The way high-performing organisations operate today is radically different from how they operated 10 years ago. Nonetheless, many businesses still follow industrial-age models that are 100 years old, heavily weighed down by legacy practices, systems, and difficult-to-discard behaviours. Building the organisation of the future is the top priority for almost 90% of CEOs and HR leaders across the world. This is an outcome of the digital revolution, as well as of demographic, political and social shifts that are now taking place. The latest Deloitte Global Human Capital Trends Report, Rewriting the rules for the digital world, emphasises that employers need to fully reimagine their organisational structures, talent management systems and HR strategies to keep up with the pace of the technological revolution. Polish HR systems are lagging far behind. Even though companies in Poland place a high priority on finding the best talents, 62% of respondents from our country admit to being unprepared for the task.
Technology’s advancing at an unprecedented rate; it’s completely transformed the way we live, work and communicate. As a result, new rules for business and for HR now apply. Rapid change is not limited to technology, but encompasses society as well. The increasing gap between accelerating technological advances and the ability to absorb innovation – the ability of individuals, businesses and the public sector – is of key importance from the perspective of effectively navigating the world of human capital.
As technology, artificial intelligence, and robotics transform business models and work, companies should start to rethink their management practices and organisational models. This may be why 88% of companies agree that building the organisation of the future is the most important challenge for 2017. Agility plays a central role in the organisation of the future, because companies race to replace structural hierarchies with networks of teams empowered to take specific actions.
Technologies are replacing CVs
Careers and learning and Talent acquisition rose, respectively, to the second and third positions in rated importance this year, with 83 and 81% of executives identifying these trends as important or very important. 62% of Polish employers admit that their organisations are not ready to acquire the most talented people, and 55% cannot ensure them the employee experience that could keep them happy about with their work and working environment. This is probably the reason why - in contrast to the results of the global survey – talent acquisition still occupies the top position on the Polish HR manager’s list of priorities. As organisations become more digital, leaders need to face up to the new challenge of recruiting for positions and looking for competencies which until now have not been searched for or have not been needed altogether. According to Deloitte's research, only 12% of Polish organisations do not intend to make any changes in their current recruitment strategies. This data reflects the scale of the phenomenon as a whole - conversely, many organisations are aware of the need to make changes and, at various points, actively respond to the shifts observed on the labour market. Readiness for change has been confirmed by 39% of organisations.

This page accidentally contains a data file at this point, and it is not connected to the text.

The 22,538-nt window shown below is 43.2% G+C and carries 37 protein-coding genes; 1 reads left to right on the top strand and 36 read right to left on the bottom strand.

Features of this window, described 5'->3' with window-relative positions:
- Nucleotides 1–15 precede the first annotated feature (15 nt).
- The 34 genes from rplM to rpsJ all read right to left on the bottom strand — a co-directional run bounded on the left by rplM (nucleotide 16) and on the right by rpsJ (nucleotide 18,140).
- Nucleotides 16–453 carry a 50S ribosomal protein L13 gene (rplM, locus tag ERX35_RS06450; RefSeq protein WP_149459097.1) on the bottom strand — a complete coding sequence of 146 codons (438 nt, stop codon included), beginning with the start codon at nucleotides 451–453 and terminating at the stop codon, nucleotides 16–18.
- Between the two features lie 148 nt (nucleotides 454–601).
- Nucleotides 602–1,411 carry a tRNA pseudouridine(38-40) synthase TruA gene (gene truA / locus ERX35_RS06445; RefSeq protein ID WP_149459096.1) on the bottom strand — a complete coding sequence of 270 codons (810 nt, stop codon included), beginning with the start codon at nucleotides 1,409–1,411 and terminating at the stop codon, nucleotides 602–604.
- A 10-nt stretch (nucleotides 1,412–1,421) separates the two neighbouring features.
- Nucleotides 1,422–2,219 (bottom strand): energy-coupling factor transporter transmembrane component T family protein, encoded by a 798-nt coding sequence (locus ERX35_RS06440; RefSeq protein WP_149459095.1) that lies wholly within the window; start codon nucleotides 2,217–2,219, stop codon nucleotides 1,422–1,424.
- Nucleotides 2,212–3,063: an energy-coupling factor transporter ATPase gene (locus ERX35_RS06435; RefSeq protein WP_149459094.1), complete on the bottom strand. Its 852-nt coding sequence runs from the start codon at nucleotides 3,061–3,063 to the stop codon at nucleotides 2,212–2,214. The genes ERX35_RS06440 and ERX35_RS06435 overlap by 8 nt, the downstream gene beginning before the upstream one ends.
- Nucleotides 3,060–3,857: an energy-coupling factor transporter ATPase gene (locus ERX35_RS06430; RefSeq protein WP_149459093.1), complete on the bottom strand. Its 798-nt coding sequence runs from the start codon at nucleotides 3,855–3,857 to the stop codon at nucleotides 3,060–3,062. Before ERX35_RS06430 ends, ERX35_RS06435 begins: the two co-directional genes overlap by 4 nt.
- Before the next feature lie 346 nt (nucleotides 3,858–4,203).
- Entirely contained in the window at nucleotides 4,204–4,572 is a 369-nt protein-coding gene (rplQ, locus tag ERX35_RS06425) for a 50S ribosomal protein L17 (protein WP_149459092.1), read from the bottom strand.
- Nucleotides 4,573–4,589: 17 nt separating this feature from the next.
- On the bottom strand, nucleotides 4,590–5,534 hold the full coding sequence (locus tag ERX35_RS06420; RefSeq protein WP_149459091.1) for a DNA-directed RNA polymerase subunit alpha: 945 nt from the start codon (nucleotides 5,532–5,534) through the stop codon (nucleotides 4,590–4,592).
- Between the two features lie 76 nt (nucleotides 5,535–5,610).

To judge whether candidates will be effective, employers shift their focus from checking credentials to confirming skills. More than a quarter of global business leaders (29%) use games and simulations to attract and assess potential candidates, but only 6% think that their performance in that regard is excellent. While Deloitte finds that cognitive technologies have helped leaders bring talent acquisition into the digital world, only 22% of survey respondents describe their companies as 'excellent' at building a differentiated employee experience once talent is acquired.
The employee is as important as the customer